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A friend of mine, who's a ESL intermediate student, wrote in a letter "I wait for your answer" and I found it very weird. I know it's wrong but I can't explain what is exactly wrong. I would have said "I'm waiting for your answer".

So my question is, why is it wrong? Thanks!

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    Idiomatically, I wait for your answer is simply a non-starter (native speakers simply don't say that). But I am waiting for your answer would almost never occur except in contexts where you were (usually, rudely) demanding an immediate response in a conversation. In written communications the standard form is I await your answer (no preposition, and note that it would normally be ...your response/reply anyway). – FumbleFingers Reinstate Monica Feb 13 '16 at 13:43
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The verb wait is a dynamic verb which is also known as action verb or activity verb and it is opposite of stative verb.

One of the biggest differences between the Simple Present tense and Present Progressive (Continuous) for a dynamic verb is the former has a habitual aspect and the latter expresses incomplete action or state in progress at a specific time.

For example, let's contrast "I run" with "I am running". The former has a habitual (repetition) aspect and could be an answer to a question, "what kind of (physical) exercise do you do". "I run" means I run habitually to stay healthy. However, the latter means I am running now which is still in progress but we expect the action to finish soon and it could be an answer to "What are you doing (now)?". There is a huge difference.

Going back to your question, "I wait for your answer" can't express your progressive action you are performing at this moment. Nobody waits for an answer habitually or repeatedly. It happens only from time to time and doesn't happen on a regular basis. Therefore, it is more appropriate to use "I am waiting for your answer".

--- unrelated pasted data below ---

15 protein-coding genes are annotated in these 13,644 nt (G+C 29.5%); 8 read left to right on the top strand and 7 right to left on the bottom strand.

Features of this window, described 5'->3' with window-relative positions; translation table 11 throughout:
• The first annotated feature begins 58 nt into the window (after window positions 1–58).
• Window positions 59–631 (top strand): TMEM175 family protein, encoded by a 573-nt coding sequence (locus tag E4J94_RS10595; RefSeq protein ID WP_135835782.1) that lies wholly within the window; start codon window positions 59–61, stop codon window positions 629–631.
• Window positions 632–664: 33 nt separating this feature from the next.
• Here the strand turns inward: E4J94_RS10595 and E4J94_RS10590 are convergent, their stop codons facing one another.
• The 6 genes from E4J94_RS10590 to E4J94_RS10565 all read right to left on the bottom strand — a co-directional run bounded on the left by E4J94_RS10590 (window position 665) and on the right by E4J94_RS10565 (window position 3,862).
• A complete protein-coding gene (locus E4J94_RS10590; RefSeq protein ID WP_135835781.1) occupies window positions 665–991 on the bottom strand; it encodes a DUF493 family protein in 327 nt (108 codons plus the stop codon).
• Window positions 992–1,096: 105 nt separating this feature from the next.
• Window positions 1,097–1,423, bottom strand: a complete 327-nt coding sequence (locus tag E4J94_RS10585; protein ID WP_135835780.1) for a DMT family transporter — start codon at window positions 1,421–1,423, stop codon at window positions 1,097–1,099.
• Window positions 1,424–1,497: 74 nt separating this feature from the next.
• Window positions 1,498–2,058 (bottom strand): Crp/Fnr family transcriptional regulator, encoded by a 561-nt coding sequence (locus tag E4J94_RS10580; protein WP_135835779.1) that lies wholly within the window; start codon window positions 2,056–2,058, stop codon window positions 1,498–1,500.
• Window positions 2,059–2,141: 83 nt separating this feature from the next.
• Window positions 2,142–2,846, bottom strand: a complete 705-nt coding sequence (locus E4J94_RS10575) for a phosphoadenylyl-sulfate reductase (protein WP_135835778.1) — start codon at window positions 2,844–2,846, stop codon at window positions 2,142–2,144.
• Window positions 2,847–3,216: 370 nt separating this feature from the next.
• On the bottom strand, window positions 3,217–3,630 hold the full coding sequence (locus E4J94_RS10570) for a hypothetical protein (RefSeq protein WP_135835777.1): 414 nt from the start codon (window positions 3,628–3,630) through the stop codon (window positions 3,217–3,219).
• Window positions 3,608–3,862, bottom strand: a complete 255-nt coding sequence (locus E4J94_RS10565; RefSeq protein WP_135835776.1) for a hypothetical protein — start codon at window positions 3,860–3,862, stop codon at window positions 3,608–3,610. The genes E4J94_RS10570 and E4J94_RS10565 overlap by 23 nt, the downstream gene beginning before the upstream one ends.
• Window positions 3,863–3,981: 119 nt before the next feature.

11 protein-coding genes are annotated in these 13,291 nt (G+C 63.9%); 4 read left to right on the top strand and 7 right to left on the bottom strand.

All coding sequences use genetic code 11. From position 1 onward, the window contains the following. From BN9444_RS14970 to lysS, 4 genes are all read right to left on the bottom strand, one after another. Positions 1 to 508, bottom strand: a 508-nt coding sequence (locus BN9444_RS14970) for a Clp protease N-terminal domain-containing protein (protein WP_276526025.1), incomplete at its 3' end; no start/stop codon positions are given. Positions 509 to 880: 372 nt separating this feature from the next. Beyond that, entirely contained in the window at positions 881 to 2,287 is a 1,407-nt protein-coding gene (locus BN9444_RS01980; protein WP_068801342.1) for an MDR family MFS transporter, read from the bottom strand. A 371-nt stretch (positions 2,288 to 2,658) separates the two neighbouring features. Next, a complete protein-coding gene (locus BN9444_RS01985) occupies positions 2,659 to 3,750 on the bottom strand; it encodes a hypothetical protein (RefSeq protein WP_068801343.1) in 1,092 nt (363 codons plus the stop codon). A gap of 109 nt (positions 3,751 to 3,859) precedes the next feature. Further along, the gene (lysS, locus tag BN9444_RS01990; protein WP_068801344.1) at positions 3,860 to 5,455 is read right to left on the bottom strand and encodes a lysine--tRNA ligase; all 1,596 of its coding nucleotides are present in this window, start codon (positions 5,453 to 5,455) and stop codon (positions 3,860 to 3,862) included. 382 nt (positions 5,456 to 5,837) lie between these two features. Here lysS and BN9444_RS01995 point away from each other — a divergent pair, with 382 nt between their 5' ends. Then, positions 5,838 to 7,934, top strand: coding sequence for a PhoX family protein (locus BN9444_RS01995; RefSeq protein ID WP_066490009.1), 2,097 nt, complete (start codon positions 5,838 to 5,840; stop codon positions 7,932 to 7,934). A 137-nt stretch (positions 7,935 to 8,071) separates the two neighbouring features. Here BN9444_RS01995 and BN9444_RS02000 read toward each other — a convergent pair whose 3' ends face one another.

Present tense also has other aspects and it can mean a future action when you use the verbs like leave, start and depart, etc. For further information, please read the linked Wikipedia article.

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It's wrong because that would state it as a permanent action. (You don't actually wait you whole life for an answer.)
For instance, I wait for your arrival every day.

It's a temporary action, that's why you need the continuous form.

  • I don't think using a Simple Present means a permanent action. – user24743 Feb 13 '16 at 12:04
  • @Rathony Then what is the present simple used for? – Alejandro Feb 13 '16 at 12:05
  • Mainly habitual (Do you smoke? Yes I do) and historical aspects. Sometimes future aspect, too if you use the verb like start, leave, departs, etc. – user24743 Feb 13 '16 at 12:06
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    @Rathony "Permanent" is not incorrect, but it is understood with reference to the discourse context. Participants in any discourse assume a present "era" which may be longer or shorter, depending on the topic; in present-day English, the simple present is used with present reference for states or repeated events which are not expected to end within that present era. Claire always aces her exams is not understood as a "habit" or as an "eternal" fact, but as a situation which is expected to endure as long as Claire is still in school. – StoneyB on hiatus Feb 13 '16 at 12:27
  • @StoneyB I was writing my answer to this question. I understand your point. But when you say, "I smoke", I don't think it is appropriate to say it is a permanent action. Habitual or repetition would be more appropriate than permanent. – user24743 Feb 13 '16 at 12:35

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